Arlington, Missouri

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Arlington is an unincorporated community[1] in western Phelps County, Missouri, United States, along a county road that was once U.S. Route 66. The town found its prosperity in the mid-19th century. Located near Rolla on the Ozark Plateau, the only remaining business at Arlington was a caravan park that closed permanently in 2008.

History[edit]

Arlington was originally called Little Piney.[2] It was manned at times by troops form the 5th Missouri State Militia Cavalry.[3] Originally settled by Thomas Harrison and James Harrison and later established as a township by General Fremont circa-1867, the town was renamed for the former Robert E. Lee plantation (later a cemetery) at Arlington, Virginia,[4] Fok etymology maintains the name honors Arlie, the wife of a local merchant.[5] Arlington was once a popular resort served by the Pacific Railroad. Located on the last section of U.S. Route 66 in Missouri to be paved in 1931, the tiny community served fishermen on the Gasconade and Little Piney Rivers.[6]

Stony Dell Resort capitalised on U.S. Route 66 and the nearby Fort Leonard Wood military base to grow in the 1930s and early 1940s from a small group of tourist cabins to a popular oasis which included a stream-fed swimming pool, a restaurant, service station and bus stop, offering tennis, dancing, boating and fishing.[7]

By 1946, the town was in decline due to re-routing of a widened US 66; the town site was purchased that year by R. E. Carney. The original 1923 US 66 road bridge, bypassed when the road was widened to four lanes in 1952, was demolished when Interstate 44 bypassed the town in 1966-1967, leaving the original two-lane US 66 a dead-end. Most of the Stony Dell Resort was lost to demolition during freeway construction; the restaurant, archway, the fish pond, the gas, food, and gift store, some of the classic stone work, and a handful of cabins remain, now abandoned.[8] Even the 1952 four lane bridge was demolished and replaced as part of a 2005 alignment of I-44.[9]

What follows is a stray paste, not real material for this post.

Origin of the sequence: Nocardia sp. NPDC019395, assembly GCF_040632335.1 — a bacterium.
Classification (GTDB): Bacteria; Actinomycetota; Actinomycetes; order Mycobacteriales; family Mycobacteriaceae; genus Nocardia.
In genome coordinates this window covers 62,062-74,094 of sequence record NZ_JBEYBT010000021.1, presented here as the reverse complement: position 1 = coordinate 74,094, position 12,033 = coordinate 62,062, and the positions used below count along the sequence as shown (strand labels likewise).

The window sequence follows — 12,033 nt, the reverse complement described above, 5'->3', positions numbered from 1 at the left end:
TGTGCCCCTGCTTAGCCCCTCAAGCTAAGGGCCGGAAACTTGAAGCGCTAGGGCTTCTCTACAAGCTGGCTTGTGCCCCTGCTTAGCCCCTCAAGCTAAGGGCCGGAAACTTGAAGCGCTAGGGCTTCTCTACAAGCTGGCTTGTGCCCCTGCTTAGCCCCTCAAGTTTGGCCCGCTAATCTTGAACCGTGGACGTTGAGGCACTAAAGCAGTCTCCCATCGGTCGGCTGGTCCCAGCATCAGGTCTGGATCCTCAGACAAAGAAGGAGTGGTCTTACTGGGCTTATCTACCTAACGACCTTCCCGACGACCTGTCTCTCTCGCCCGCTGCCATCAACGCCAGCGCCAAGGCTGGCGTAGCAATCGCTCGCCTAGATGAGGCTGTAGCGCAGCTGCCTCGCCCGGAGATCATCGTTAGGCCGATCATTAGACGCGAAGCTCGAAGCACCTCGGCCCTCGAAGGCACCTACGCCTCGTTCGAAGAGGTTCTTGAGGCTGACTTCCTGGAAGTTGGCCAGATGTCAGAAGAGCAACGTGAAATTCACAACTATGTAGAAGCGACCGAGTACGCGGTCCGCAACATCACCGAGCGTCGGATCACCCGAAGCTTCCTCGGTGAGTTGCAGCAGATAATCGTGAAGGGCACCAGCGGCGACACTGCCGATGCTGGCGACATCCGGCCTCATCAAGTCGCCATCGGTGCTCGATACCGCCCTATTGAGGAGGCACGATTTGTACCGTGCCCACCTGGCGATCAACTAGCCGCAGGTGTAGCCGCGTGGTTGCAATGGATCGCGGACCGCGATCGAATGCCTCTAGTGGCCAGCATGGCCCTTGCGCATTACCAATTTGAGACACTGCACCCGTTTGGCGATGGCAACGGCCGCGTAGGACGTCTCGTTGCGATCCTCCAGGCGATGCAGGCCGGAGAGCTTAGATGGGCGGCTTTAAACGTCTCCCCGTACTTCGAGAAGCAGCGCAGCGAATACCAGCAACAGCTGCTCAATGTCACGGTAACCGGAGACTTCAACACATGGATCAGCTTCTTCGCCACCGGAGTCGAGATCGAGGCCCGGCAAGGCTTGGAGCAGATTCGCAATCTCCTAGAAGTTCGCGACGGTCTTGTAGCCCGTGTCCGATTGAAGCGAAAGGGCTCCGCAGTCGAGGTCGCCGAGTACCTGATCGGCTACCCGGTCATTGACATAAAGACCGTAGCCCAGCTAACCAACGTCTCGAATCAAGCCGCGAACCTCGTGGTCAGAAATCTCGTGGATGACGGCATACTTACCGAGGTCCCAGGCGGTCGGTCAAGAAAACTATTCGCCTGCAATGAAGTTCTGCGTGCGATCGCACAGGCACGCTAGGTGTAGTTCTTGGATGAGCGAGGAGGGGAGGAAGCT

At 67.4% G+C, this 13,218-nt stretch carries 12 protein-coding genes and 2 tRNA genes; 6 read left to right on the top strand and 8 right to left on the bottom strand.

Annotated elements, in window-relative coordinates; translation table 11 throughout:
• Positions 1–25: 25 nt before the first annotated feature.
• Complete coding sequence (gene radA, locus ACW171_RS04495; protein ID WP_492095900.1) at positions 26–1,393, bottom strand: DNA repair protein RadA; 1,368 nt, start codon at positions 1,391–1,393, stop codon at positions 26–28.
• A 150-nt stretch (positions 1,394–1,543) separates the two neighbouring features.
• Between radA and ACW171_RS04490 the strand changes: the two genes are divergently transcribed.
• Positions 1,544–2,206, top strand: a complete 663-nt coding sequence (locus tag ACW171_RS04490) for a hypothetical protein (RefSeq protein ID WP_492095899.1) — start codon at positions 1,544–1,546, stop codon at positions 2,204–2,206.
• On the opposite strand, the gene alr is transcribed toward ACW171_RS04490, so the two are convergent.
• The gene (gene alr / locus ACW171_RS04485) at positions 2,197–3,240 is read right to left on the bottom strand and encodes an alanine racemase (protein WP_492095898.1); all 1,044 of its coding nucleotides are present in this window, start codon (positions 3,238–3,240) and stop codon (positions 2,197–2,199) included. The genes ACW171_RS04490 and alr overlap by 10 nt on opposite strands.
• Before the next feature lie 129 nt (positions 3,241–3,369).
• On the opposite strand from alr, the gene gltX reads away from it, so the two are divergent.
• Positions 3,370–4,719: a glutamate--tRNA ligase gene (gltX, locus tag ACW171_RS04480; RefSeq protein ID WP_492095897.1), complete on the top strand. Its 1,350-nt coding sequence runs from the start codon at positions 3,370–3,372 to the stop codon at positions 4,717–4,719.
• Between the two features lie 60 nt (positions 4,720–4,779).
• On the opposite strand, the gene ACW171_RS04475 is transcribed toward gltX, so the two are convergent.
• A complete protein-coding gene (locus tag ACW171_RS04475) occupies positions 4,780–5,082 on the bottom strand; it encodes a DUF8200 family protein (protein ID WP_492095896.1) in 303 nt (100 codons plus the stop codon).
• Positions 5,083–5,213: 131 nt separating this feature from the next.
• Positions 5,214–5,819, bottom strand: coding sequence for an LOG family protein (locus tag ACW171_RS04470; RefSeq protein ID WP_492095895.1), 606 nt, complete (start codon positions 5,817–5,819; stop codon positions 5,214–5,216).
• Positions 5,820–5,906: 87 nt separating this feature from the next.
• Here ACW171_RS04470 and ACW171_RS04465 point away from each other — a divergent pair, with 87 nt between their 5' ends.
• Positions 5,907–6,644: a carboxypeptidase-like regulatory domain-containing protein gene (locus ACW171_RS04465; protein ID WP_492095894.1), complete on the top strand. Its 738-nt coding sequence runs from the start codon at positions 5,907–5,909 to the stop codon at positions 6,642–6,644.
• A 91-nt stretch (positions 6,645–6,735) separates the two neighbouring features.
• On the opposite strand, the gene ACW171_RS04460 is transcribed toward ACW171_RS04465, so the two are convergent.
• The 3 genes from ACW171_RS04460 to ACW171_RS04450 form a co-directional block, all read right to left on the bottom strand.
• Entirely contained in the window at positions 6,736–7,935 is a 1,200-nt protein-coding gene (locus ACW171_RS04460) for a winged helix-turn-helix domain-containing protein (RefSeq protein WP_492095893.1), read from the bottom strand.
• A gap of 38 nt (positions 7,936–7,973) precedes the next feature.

There are no remaining businesses, the caravan park (Arlington River Resort, 13003 Arlington Road) closed permanently in 2008. The only road access to the townsite is I-44 to Newburg, Missouri then back on what's left of the original two-lane US 66 roadway (Arlington Outer Road, a dead-end). No longer easily accessed by rail and road, Arlington is now merely a small group of private residences. Arlington is currently composed of more than 20 people albeit it is no longer its own township and is now a part of Newburg Missouri.[10]

References[edit]

  1. ^ U.S. Geological Survey Geographic Names Information System: Arlington, Missouri
  2. ^ https://thelibrary.org/lochist/periodicals/ozarkswatch/ow702m.htm, retrieved 20 Feb 2016
  3. ^ Hewett, J. (1994). Supplement to the Official records of the Union and Confederate Armies. Wilmington, NC: Broadfoot Pub. Co. , Volume 35, p. 136
  4. ^ Bill Earngey (1995-12-01). Missouri Roadsides: The Traveler's Companion. p. 221. ISBN 9780826210210. Retrieved 2012-04-28. 
  5. ^ "Phelps County Place Names, 1928–1945". The State Historical Society of Missouri. Archived from the original on June 24, 2016. Retrieved December 5, 2016. 
  6. ^ Walter A. Schroeder; Howard W. Marshall w (1998-06-15). Missouri: The WPA Guide to the "Show Me" State. p. 415. ISBN 9781883982232. Retrieved 2012-04-28. 
  7. ^ "Stony Dell Resort, Arlington, Missouri". Waymarking.com. Retrieved 2012-04-28. 
  8. ^ "John's Modern Cabins and Stony Dell Resort (video)". 
  9. ^ Joe Sonderman (2009-05-20). Route 66 In The Missouri Ozarks. p. 31. ISBN 9780738560304. Retrieved 2012-04-28. 
  10. ^ "Arlington, Missouri". Route 66 University. Retrieved 2012-04-28.  Template:Cite property owners of Arlington Missouri

Coordinates: 37°55′13″N 91°58′16″W / 37.92028°N 91.97111°W / 37.92028; -91.97111